This video, Changing Academic Paradigms, culminates many perceived problems within the education system in the United States, and is a call to action to collectively make changes to these outdated, stagnant methods of teaching and replace them with something more tailored to our intricate differences and similarities as human beings. Ken Robinson’s presentation on TEDTalks calls attention to the ADHD ‘epidemic,’ or over diagnosis, and the deeply-rooted problems within our schooling system—a system based in the Industrial Revolution which has undergone only minimal changes since then. Robinson highlights the immeasurable developments that have occurred in society over time, and questions how passing through a system set in a different time and place can be meant to prepare students for our modern world.
Ken Robinson’s presentation calls for revolutionary changes in our education system, and these changes need to be foundational, and creative. Robinson sees the future of education to be in collaboration, not atomization. A fluidity in understanding between subjects and across curriculum needs to be fostered, teaching instead how interconnected the world is rather than separating people, subjects, and interactive learning into quantifiable, measurable numbers. The diversity of all of our minds and backgrounds must be displayed proudly rather than trying to staunch any difference or deviance from this outdated ‘norm.’ This video teaches me something new with every watch, but the best part about it was that it was shown to me by the president of Clark University, David Angel. At the beginning of this semester I went to President Angel’s office hours to talk to him about REVERB, and he not only embraced the idea, but immediately began giving me examples, ideas, and new trajectories for my team and I to consider integrating into our growing understanding of REVERB and all that this event could be for the Clark community.
When the idea of REVERB was new last semester and we began working on making it a reality, we spent a lot of time talking about how we didn’t want this event to feel as if it was just a pale comparison of any of the any of the other various events which celebrate creative expression here at Clark. We wanted every element of creativity to be exhibited in some way or another—whether through reading poetry or thoughts, singing a song, displaying paintings or presenting a project which your favorite class led you to research. From academic to personal, habitual to inexperienced, we hoped that this event would draw creativity of all kinds. We didn’t want this to just be a celebration of the creative climate at Clark, we hoped this event would make a difference in the perceptions and thoughts of the participants, the attendees, and ourselves about what it truly means to creatively collaborate with no other end in mind other than creating positive REVERBerations, now and in the future. This was our ideal, and in more ways than we could have imagined at the time, Clark has more than provided us with that ideal in applicants and response to REVERB, which the climate, people, and ideas here at Clark have created.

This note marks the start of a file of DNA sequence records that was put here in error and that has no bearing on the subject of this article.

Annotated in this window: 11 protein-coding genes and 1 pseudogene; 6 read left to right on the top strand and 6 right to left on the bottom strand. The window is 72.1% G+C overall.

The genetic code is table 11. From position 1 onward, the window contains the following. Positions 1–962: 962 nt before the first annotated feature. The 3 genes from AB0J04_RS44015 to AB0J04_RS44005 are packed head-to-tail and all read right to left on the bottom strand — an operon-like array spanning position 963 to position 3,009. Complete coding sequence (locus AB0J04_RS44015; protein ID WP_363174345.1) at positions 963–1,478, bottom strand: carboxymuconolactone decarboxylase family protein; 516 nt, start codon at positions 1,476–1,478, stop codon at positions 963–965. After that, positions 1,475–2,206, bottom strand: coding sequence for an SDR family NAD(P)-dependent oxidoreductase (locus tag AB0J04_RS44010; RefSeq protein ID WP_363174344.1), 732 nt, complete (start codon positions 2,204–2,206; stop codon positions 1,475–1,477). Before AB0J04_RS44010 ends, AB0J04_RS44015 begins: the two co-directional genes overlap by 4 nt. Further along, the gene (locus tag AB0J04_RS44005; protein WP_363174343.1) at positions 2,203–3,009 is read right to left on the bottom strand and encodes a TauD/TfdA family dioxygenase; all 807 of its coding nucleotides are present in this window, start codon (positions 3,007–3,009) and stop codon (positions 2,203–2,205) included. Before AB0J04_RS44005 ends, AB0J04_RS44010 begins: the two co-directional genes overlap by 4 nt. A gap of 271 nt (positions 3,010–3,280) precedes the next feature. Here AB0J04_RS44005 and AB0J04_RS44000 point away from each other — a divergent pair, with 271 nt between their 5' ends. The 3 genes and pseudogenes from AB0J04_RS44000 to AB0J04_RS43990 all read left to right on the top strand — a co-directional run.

For the creativity exhibited at REVERB to have reverberating affects that last long after April 5th, we knew that we had to make it clear to all potential applicants and attendees that if you found the idea of a shared day centered around creativity, then we were interested in talking to you. From what we learned last semester, we knew that true creativity blossoms in interactive, open environments with people of similar interests or new awareness’s of potential creativity on our horizons. Just as Ken Robinson spoke of in Changing Academic Paradigms, creativity and collaboration are the routes to take for change in positive and uncharted directions in our own learning environment here at Clark.
Last semester I enrolled in a capstone seminar Creativity, Collaboration and Human Development. A capstone class is meant to put to the test everything you have learned in your particular major, and showcase that you are ready to go out into your field as a professional representative of your chosen path. This capstone would have been my final class in my psychology major, and in this class I learned much about creativity that has changed my own thinking about psychology, my plans for the future, and creative expression in general. Creativity is about autonomy, but moderately so. If you are autonomous to the point where you cannot relate to society and society cannot relate to you, then your creativity will not make any difference to the status quo. However, if your creative thoughts or behaviors are just the right amount off-kilter from the norm, thought-provoking in their originality, but also commandeering in their common use and benefits to the general good—that is where true creativity lies. Creativity is about shifting perspectives, providing solutions and insights where none before existed. On a sociological level, creativity is about deviance from the norm, and to pull a lame Clarkie reference, challenging convention. As overused as that phrase may be, in it lays so much truth and importance that embodies Clark University in its entirety.